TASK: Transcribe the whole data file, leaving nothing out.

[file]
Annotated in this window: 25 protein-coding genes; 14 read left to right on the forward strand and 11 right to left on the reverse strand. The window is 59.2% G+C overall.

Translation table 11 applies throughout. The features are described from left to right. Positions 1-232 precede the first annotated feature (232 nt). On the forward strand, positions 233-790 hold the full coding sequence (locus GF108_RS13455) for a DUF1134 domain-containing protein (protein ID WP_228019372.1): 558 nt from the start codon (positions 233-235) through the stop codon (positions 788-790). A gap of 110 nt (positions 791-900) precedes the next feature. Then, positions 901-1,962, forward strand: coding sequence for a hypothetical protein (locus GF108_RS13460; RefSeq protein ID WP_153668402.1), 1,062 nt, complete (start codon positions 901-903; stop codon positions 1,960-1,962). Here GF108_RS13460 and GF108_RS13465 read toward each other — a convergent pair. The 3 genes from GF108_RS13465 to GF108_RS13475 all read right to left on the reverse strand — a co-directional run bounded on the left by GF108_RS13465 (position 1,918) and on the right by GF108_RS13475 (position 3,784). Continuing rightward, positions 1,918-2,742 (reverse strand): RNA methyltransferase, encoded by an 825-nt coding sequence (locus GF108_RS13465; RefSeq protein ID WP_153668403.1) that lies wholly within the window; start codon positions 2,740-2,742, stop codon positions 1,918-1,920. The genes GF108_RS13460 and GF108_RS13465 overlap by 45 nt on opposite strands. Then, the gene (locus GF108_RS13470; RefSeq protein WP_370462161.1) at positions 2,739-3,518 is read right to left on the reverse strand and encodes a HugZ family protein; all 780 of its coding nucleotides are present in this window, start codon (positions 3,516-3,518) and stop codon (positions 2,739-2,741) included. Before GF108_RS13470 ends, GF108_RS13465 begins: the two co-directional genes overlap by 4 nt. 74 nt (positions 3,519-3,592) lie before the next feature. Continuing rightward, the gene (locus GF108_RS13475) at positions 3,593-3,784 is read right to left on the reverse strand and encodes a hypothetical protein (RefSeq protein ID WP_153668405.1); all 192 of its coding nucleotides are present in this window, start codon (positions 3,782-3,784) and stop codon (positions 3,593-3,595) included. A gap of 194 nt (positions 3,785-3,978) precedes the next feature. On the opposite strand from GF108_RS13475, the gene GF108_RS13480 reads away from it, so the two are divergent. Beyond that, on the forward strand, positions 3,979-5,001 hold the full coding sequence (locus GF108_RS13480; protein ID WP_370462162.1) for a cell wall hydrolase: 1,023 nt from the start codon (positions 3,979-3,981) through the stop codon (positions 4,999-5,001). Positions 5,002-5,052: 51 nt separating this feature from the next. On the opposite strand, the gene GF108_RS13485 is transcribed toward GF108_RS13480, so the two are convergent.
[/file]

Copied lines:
Annotated in this window: 25 protein-coding genes; 14 read left to right on the forward strand and 11 right to left on the reverse strand. The window is 59.2% G+C overall.

Translation table 11 applies throughout. The features are described from left to right. Positions 1-232 precede the first annotated feature (232 nt). On the forward strand, positions 233-790 hold the full coding sequence (locus GF108_RS13455) for a DUF1134 domain-containing protein (protein ID WP_228019372.1): 558 nt from the start codon (positions 233-235) through the stop codon (positions 788-790). A gap of 110 nt (positions 791-900) precedes the next feature. Then, positions 901-1,962, forward strand: coding sequence for a hypothetical protein (locus GF108_RS13460; RefSeq protein ID WP_153668402.1), 1,062 nt, complete (start codon positions 901-903; stop codon positions 1,960-1,962). Here GF108_RS13460 and GF108_RS13465 read toward each other — a convergent pair. The 3 genes from GF108_RS13465 to GF108_RS13475 all read right to left on the reverse strand — a co-directional run bounded on the left by GF108_RS13465 (position 1,918) and on the right by GF108_RS13475 (position 3,784). Continuing rightward, positions 1,918-2,742 (reverse strand): RNA methyltransferase, encoded by an 825-nt coding sequence (locus GF108_RS13465; RefSeq protein ID WP_153668403.1) that lies wholly within the window; start codon positions 2,740-2,742, stop codon positions 1,918-1,920. The genes GF108_RS13460 and GF108_RS13465 overlap by 45 nt on opposite strands. Then, the gene (locus GF108_RS13470; RefSeq protein WP_370462161.1) at positions 2,739-3,518 is read right to left on the reverse strand and encodes a HugZ family protein; all 780 of its coding nucleotides are present in this window, start codon (positions 3,516-3,518) and stop codon (positions 2,739-2,741) included. Before GF108_RS13470 ends, GF108_RS13465 begins: the two co-directional genes overlap by 4 nt. 74 nt (positions 3,519-3,592) lie before the next feature. Continuing rightward, the gene (locus GF108_RS13475) at positions 3,593-3,784 is read right to left on the reverse strand and encodes a hypothetical protein (RefSeq protein ID WP_153668405.1); all 192 of its coding nucleotides are present in this window, start codon (positions 3,782-3,784) and stop codon (positions 3,593-3,595) included. A gap of 194 nt (positions 3,785-3,978) precedes the next feature. On the opposite strand from GF108_RS13475, the gene GF108_RS13480 reads away from it, so the two are divergent. Beyond that, on the forward strand, positions 3,979-5,001 hold the full coding sequence (locus GF108_RS13480; protein ID WP_370462162.1) for a cell wall hydrolase: 1,023 nt from the start codon (positions 3,979-3,981) through the stop codon (positions 4,999-5,001). Positions 5,002-5,052: 51 nt separating this feature from the next. On the opposite strand, the gene GF108_RS13485 is transcribed toward GF108_RS13480, so the two are convergent.